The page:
AMFP Event Wrap-Up: Is Prefab in Healthcare Worth It?
Last week I was able to attend a panel discussion event hosted by AMFP Greater Philadelphia, the Association of Medical Facilities Professionals. The session drew in all different players in the construction process to exchange thoughts on streamlining the future of medical construction through prefabrication – engaging owners, architects, contractors, engineers, and consultants. There was no shortage of ideas sparked, and the dialogue offered some great options to stakeholders looking to improve their healthcare project outcomes.
Todd Lord, Senior Vice President, Community Hospital Development at Penn State Health
- Multi-hospital health system serving patients and communities across central Pennsylvania
Sean Denehy, Program Manager, Offsite Construction at Turner Construction Company
- Construction firm with a presence in 20 countries.
Craig Melograno, President at PDM Constructors/Durapods
- Leading prefabrication unit provider
Tim Nichols, Principal – Architecture Practice Leader at Array Architects
- Healthcare focused architectural firm
Sean Brooks, Contract Executive at Southland Industries
- MEP firm with a heavy focus on lean construction
The moderator was Mark Csontos, Strategic Project Engineer with Gil-Bar.
- Mid-Atlantic US HVAC solutions company
The discussion began with Todd explaining some of his team’s strategic plan focal points and how prefabrication tied into its execution.
Prefabrication Allowing Accelerated Goal Achievement
4-5 years ago Penn State Health set a “10/20/30 Year Rule” goal that all patients should be approximately 10 minutes from primary care, 20 minutes from a sub-specialist, and 30 minutes from acute care hospital. This meant they immediately needed to build two hospitals. The best way to tackle this goal in the timeline of their strategic plan was through prefabrication within the facilities. There was a labor shortage occurring at the time and prefab offered a speed to market untouched by conventional construction methodologies. The lesser time spent with a less-cumbersome labor requirement translated to a strong affordability benefit as well.
The first project was on the west shore of Harrisburg, PA. Penn State Health’s development team was able to successfully partner with PDM (a prefab unit firm), another one of the companies represented on the panel’s speaker roster.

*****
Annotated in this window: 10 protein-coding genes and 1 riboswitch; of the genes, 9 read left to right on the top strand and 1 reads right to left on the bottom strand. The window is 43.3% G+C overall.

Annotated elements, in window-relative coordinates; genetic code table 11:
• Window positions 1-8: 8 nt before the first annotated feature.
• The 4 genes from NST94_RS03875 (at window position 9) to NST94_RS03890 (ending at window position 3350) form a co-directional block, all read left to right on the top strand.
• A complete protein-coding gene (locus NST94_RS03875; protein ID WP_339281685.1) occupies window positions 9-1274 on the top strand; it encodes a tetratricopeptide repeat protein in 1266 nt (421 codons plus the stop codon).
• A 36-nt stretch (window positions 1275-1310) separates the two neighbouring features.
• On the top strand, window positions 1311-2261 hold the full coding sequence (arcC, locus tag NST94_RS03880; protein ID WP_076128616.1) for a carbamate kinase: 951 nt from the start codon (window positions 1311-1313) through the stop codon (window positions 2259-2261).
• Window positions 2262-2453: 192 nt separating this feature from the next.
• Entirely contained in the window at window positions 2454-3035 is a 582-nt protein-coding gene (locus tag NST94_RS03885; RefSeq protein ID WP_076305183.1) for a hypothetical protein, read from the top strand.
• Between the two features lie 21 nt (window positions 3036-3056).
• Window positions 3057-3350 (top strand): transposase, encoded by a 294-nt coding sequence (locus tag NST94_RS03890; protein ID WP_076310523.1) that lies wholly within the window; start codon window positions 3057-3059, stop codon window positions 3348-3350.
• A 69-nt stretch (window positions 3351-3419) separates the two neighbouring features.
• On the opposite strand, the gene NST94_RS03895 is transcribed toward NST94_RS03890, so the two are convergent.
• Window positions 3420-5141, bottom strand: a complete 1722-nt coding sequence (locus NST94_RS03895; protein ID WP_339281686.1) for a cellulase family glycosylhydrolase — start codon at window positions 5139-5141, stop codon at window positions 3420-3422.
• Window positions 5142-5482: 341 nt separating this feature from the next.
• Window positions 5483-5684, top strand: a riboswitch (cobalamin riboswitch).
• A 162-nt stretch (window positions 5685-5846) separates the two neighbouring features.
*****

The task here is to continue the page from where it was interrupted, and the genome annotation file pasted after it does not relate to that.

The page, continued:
The Penn State team turned to prefab for elements of their patient care spaces such as:
- Wall systems and curtain walls
- Utility racks
- Bathroom pods
The ownership team evaluated every element and system they sought in the hospital and asked if it could be prefabricated. Following the finished product completion, Todd and his team believe prefabrication is “the way of the future” given the speed to market being so critical. Starting from the design side, Tim expressed some of the challenges with prefab in the architectural perspective.
The Importance of Gaining Buy-In Early On
When speed to market is the leading strategy, many decisions must be made extremely early. This is critical to the process. Designers must have a protocol that facilitates action and consensus across all stakeholders, making a client feel comfortable making decisions on elements that would normally encompass a yearlong design formation. Also having stakeholders understand the ramifications of making changes later down the road of a prefab project is far different and more challenging than a traditional build. Life Safety strategies worked out early is important so that you know how your repetitive elements function within larger systems.
Since modules and pods work in conjunction with other facility features, design and construction teams need to be innovative in understanding project timing. For instance, many items come ahead of pod deliveries. It is key to challenge yourself to understand the logistics and design appropriately to accommodate those.
Balancing acoustics may come into play with larger projects that require analysis and may call for an additional layer of ceiling or precautions for the pod module. These considerations can vary based upon project type; for example, existing construction does not rule out prefab.
It is needed to factor in structural efficiency in these environments. How do you engage a steel column in a stick build or how do you design pods that aren’t impacted by the existing grid? Where is the small space and where is the flex space? Project planning can encompass repetitive modules; however the plans need to take special consideration for the existing conditions.
The sooner you can begin to look at maximizing efficiency in having existing infrastructure working in unison with the pods, the truest benefit can be realized.
Bringing it All Together
The discussion of the panelists led to me reaching the following pros and cons of prefabrication:
Benefit #1: Affordability and Efficiency
Benefit #2: Relatively Fast Construction Process
Drawback #1: Hidden Costs of Existing Conditions
Drawback #2: Lack of Adaptability Following Early Design Phases
Overall, for a fitting project type and environment, this option can be a real game-changer. Thanks to AMFP for pushing my brain to think of all these scenarios after work and hopefully be able to use the experiences of the panel to better a future healthcare project.